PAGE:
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Influenza A Claims 9th Victim in Korea

Posted September. 23, 2009 07:24,   


A 40-something woman has become the country’s ninth casualty of influenza A (swine flu) after slipping into a coma Sept.1, the Health, Welfare and Family Affairs Ministry said yesterday.

The woman had been diagnosed with the disease Aug. 31.

Of the more than 15,000 cases of influenza A (swine flu) nationwide, an estimated 82 percent or 12,400 have been cured.

“Influenza A tests conducted Sept. 14-20 found 5,217 more positive cases to raise the total to 15,185 people,” the ministry’s influenza task force said. “The pace of growth is slowing down, however.”

The task force found that the average number of infections over the past week was 745, up from 538 Sept. 7-13, but the pace of growth significantly dropped.

The number of facilities where cases were reported decreased from 213 to 202. The outbreak rate slightly increased from 5.37 per 1,000 outpatients to 6.32.

The number of patients confirmed to be infected with the flu last week and who remain under treatment is 2,752. Another 10,400 cases were cured after showing mild symptoms.

The number of patients hospitalized for pneumonia complications after contracting influenza A is 16, with three of them in intensive care.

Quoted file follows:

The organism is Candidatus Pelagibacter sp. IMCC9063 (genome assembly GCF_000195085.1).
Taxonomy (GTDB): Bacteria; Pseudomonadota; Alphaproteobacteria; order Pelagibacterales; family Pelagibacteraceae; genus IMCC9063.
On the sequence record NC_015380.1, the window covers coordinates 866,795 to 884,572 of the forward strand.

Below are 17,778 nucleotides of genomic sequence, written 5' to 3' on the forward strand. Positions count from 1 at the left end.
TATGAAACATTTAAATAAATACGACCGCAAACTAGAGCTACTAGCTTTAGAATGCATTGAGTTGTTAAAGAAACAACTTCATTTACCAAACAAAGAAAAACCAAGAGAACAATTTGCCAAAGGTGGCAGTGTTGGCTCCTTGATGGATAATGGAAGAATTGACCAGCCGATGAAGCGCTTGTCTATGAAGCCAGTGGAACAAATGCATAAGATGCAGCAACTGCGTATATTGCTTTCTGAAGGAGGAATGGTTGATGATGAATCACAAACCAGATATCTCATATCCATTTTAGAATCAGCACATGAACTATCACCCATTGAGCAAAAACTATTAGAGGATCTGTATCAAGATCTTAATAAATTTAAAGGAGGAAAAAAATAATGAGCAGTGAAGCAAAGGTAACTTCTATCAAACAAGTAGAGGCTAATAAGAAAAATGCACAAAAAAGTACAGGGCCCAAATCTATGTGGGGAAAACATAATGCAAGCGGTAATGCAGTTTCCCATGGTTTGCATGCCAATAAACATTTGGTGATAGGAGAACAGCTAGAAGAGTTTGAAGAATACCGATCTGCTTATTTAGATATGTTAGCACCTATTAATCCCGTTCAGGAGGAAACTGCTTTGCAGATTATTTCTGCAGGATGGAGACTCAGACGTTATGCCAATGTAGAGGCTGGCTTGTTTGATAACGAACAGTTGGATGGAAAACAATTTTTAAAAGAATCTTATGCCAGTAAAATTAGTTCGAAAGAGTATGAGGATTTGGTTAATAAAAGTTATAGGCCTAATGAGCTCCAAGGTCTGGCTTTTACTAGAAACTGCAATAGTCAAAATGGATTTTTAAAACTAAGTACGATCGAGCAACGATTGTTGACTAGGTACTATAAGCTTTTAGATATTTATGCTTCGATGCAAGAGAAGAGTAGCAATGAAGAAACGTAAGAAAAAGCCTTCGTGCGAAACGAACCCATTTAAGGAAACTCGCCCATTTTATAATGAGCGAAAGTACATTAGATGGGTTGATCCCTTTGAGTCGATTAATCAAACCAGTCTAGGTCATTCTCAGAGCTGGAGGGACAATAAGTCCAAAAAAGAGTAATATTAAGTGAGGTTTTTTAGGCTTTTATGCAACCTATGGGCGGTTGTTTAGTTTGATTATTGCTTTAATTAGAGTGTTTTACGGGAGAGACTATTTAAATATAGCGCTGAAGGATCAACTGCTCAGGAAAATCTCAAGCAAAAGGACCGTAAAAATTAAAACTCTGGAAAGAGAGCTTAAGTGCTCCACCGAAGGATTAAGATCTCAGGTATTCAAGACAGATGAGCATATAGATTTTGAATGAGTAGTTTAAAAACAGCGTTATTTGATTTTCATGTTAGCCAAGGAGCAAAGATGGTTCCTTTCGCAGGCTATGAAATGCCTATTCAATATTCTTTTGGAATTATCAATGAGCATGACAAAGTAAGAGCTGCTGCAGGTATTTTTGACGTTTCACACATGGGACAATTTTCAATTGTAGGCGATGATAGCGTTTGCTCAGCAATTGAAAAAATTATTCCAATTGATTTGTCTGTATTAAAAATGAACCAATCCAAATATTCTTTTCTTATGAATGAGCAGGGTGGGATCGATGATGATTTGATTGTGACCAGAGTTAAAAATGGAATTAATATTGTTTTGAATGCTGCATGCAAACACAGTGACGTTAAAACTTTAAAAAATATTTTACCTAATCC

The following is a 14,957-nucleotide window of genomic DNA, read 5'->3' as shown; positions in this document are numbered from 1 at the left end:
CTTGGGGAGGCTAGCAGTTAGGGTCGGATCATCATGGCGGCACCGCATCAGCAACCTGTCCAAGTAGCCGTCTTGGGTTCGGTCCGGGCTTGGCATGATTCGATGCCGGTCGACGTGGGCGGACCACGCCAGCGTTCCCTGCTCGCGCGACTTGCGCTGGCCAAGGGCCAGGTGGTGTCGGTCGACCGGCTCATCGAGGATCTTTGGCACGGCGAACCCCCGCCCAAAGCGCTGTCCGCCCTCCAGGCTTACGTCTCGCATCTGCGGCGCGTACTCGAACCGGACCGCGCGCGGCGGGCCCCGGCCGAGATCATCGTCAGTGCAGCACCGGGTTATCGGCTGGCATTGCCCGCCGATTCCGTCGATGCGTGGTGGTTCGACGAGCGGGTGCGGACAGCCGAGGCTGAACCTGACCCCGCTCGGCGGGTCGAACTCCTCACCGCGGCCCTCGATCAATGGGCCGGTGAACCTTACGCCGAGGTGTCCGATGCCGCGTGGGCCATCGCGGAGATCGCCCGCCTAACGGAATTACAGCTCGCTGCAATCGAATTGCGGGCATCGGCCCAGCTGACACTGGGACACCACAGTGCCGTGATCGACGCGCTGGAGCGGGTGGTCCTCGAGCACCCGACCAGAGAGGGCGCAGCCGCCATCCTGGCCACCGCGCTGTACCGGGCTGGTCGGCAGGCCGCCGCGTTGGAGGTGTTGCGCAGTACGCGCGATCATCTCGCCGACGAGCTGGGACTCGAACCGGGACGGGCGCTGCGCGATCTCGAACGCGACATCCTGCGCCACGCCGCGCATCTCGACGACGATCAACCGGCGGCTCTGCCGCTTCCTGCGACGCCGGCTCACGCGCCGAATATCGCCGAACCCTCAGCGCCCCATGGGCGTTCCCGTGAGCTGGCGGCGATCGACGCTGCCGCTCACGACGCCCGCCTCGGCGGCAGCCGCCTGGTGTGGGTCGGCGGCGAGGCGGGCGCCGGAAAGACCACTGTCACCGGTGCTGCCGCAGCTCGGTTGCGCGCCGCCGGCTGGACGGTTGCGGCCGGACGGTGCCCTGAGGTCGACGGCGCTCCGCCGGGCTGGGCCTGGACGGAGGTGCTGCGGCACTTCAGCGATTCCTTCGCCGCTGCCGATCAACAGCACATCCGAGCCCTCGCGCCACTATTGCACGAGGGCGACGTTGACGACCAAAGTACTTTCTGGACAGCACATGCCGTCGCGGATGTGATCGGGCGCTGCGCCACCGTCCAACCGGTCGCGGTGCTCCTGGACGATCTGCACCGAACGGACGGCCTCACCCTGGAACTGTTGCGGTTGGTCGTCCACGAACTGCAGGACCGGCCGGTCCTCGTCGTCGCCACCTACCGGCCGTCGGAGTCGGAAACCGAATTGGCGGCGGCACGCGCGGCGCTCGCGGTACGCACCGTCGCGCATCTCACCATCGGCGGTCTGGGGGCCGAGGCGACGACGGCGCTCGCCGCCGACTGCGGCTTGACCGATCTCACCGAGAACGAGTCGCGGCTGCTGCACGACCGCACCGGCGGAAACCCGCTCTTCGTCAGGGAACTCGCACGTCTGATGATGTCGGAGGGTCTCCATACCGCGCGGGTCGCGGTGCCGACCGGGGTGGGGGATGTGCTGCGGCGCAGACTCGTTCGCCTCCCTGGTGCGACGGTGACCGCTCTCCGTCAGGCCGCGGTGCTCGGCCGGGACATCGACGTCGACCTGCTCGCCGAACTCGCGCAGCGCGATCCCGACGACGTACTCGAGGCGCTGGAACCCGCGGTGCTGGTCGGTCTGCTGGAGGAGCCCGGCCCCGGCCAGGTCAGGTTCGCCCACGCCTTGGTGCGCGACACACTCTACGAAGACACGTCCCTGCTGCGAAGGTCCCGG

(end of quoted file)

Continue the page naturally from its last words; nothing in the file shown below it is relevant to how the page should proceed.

“The number of influenza A infections has decreased as we encouraged the use of antiviral drugs to suspected patients and made sure that individuals practice good hygiene by washing hands as a preventive measure,” said Choi Hee-joo, director of the ministry’s health policy department.

“With the possibility of more cases over the Chuseok holidays, it’s hard to say the spread of influenza A has weakened.”

Green Cross, the country’s lone vaccine producer, said it will join the bidding for supplying 400 million doses of vaccines in South America as ordered by the Pan American Health Organization.

Only vaccines approved by Korea, the United States, Canada, Australia, Japan and the European Union can join the bidding. The health organization will select a manufacturer at the end of this year to supply vaccines from March next year.

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